May is Beef Month

Burgers, Brats and even a nice steak would be a great addition to any meal this May, because May is National Beef Month.This is a time when Beef producers take an extra minute to talk to folks about the healthy benefits of eating beef.

Now, when it comes to eating meat, I really love pork and chicken. However, days like today, when it is really warm outside and grilling is underway, I crave a burger or steak.

Naturally, I took advantage of the Missouri Legacy Beef booth on MU’s campus for a grilled burger. It hit the spot! It also gave me energy to be productive with my school work.

I looked it up online today, and cattlemen say beef provides ZIP to fuel our bodies.

Zinc

Iron

Protein

No wonder why I was so energized! There are a lot of vitamins in a serving of beef. Now if it could only energize me through another week of school…

Ag Undefined = A Million Definitions

Defining words is extremely valuable. Especially in agriculture.

In this industry words are complex, cultivating, powerful, exciting, frustrating and sometimes even life-changing. If someone doesn’t understand a word or phrase, how can it be used properly?

That’s partly why I began this Agri-Word blog. To define words people may or may not be able to define themselves. I took a look at my short list, and thought it would be a good thing to talk about the reasoning behind defining words in agriculture.

First, lets get slimy. The last word defined on Agri-Word was pink slime. The word’s existence and definition grew fast-and with a damaging reputation to boot for agriculture.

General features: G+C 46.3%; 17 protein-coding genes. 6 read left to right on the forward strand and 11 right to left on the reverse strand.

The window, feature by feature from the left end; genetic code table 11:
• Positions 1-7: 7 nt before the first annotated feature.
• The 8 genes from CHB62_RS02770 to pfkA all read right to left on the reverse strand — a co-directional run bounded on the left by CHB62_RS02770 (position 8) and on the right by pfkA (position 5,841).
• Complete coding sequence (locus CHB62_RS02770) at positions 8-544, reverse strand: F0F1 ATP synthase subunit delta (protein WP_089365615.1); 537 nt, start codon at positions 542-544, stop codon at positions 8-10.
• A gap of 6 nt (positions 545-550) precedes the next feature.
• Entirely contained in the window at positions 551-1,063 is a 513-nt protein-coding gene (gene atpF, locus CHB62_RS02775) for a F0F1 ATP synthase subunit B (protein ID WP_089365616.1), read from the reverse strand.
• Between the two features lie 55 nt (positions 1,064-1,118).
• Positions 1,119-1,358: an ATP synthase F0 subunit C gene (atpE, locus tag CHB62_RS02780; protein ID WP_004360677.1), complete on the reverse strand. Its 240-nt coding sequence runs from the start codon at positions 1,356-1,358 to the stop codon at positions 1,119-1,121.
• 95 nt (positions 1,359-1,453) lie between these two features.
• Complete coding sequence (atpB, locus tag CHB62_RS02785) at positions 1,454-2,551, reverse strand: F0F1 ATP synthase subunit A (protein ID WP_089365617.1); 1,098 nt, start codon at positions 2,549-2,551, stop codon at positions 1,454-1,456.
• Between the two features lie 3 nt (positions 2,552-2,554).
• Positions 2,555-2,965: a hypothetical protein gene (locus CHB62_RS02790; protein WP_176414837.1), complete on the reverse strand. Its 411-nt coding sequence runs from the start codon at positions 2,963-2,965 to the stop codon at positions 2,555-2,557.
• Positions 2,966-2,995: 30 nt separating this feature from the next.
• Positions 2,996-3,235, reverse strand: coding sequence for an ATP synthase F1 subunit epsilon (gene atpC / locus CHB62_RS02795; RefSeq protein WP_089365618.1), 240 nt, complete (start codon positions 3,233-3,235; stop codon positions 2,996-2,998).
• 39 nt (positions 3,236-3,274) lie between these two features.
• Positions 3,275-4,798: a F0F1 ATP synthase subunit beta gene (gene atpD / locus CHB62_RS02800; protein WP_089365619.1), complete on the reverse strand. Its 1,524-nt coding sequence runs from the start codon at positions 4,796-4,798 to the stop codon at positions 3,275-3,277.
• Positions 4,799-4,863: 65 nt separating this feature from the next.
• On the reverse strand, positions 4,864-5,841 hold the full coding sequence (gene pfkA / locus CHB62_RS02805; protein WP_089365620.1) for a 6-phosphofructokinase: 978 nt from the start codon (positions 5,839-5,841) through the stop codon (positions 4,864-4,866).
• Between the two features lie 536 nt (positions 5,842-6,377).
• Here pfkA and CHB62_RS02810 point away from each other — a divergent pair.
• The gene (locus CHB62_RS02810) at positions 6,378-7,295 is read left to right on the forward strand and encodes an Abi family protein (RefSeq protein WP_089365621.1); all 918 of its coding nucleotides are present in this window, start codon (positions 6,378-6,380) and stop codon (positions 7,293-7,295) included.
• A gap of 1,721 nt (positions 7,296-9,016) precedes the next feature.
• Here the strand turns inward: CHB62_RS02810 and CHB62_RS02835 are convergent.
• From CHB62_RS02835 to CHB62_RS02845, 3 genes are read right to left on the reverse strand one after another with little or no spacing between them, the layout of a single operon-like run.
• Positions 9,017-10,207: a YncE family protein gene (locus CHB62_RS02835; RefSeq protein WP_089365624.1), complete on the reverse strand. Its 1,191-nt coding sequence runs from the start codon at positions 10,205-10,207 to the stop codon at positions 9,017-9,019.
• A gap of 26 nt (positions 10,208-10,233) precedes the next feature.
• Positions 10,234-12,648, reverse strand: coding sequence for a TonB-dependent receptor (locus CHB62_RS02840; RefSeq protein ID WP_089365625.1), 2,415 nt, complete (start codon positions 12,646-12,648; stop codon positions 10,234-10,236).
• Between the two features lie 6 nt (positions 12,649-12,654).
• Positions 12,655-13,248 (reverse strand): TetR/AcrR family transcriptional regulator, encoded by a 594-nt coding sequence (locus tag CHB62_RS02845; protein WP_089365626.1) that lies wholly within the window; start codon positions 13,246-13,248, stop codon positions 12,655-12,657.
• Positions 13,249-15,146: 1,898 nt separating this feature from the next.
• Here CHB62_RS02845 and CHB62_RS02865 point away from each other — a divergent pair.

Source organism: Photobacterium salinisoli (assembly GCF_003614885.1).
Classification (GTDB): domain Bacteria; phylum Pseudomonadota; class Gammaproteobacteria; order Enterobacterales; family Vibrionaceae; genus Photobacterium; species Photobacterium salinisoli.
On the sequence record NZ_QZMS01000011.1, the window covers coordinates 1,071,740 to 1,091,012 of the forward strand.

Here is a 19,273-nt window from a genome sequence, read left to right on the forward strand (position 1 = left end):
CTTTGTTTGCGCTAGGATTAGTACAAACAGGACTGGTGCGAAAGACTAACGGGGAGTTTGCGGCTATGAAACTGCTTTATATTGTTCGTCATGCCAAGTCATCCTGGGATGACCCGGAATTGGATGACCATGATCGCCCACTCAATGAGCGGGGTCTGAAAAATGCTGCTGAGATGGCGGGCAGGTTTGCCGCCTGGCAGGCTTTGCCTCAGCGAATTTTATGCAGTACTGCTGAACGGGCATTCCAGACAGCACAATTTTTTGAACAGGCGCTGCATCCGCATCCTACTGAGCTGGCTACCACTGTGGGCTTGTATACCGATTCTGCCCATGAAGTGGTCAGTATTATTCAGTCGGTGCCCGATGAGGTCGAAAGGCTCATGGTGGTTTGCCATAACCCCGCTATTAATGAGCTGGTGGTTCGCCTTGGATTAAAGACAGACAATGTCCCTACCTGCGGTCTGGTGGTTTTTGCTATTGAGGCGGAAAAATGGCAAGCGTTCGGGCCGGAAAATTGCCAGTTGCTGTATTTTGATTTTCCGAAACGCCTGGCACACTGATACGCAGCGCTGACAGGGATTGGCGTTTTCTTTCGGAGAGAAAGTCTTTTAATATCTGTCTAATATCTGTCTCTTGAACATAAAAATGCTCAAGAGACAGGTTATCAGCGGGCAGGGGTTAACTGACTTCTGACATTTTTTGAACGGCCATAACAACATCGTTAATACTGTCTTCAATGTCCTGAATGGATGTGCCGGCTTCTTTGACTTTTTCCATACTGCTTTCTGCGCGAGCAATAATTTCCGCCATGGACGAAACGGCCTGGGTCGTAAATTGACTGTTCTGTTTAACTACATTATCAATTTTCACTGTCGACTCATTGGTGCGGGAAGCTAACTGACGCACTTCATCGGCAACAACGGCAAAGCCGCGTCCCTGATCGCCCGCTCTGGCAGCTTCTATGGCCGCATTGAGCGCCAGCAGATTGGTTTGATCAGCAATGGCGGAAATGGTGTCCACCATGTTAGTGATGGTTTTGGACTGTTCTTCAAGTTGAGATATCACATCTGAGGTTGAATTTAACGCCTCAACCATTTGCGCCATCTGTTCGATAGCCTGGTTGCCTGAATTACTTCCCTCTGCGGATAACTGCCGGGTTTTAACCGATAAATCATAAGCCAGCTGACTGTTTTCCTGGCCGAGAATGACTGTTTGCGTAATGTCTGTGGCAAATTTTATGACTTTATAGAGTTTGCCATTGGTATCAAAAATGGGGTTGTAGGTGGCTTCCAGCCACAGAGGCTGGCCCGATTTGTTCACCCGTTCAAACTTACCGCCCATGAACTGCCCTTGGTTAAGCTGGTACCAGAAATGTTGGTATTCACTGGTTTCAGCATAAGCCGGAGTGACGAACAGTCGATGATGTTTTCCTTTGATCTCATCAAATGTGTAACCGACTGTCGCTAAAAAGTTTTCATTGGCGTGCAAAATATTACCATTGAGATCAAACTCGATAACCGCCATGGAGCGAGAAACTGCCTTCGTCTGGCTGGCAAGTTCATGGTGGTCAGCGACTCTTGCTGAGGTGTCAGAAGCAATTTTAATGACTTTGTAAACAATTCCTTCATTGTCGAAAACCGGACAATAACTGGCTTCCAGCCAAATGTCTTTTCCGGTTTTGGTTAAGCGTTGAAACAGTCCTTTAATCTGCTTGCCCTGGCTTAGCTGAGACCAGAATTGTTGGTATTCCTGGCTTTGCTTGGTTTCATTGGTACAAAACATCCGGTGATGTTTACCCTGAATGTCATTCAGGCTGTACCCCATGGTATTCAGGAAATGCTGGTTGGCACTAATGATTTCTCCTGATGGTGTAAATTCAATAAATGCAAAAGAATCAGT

How ABC News smeared a stellar company with ‘pink slime.’

Gainor considers pink slime an influencing word for beef and modern agriculture. The way people defined the pink-looking substance could have a bad turn-out for beef consumption.

Aside from this word, I think agriculture has learned some lessons in the past five years about discussing processes and basic terms used in the industry. They need to talk to people and let them know what goes on in agriculture. When people don’t know what something is, it makes a food or another product seem scary and it blows up. It’s all about defining words and understanding those definitions.

Agriculture has wronged the public-however, not intentionally-of knowledge of certain food production in the past. Heck, I grew up on a farm and had never heard of the pink filler. But, it’s time to have those conversations with the public, because that’s how someone can gain a stronger understanding of a process or word.

Is there one definition for a pink slime? Not in this case. The word itself seems like it has one million definitions. Well, maybe not one million, but at least a few. That’s where Agri-Word comes in.

If not Agri-Word, someone has to get the story straight. It’s time to start defining words. Will you?

Got Slime?

Pink Slime. 

Pink Slime depicted online and via Facebook.

That’s the next food issue based question that’s on everyone’s mind who eats beef and has read or watched national news within the last week.

Pink slime sounds disgusting doesn’t it? Who would want to buy such a meat at the supermarket? I don’t think anyone would want to buy something that sounds gross-but don’t you know what’s in your food?

When creating this blog, pink slime definitely wasn’t in my book of words to define, but I think it’s definitely worth the time.

Here are a few definitions I have found online:

Pink Slime– Term Wiki: “Beef filler produced from discarded beef scraps and trimmings treated with ammonium hydroxide and then ground into a pinkish form that looks something like hamburger meat.”

  • Other Wiki Definition- “A meat byproduct where otherwise unusable cuts are mixed with ammonium hydroxide in a centrifuge to produce food for humans.”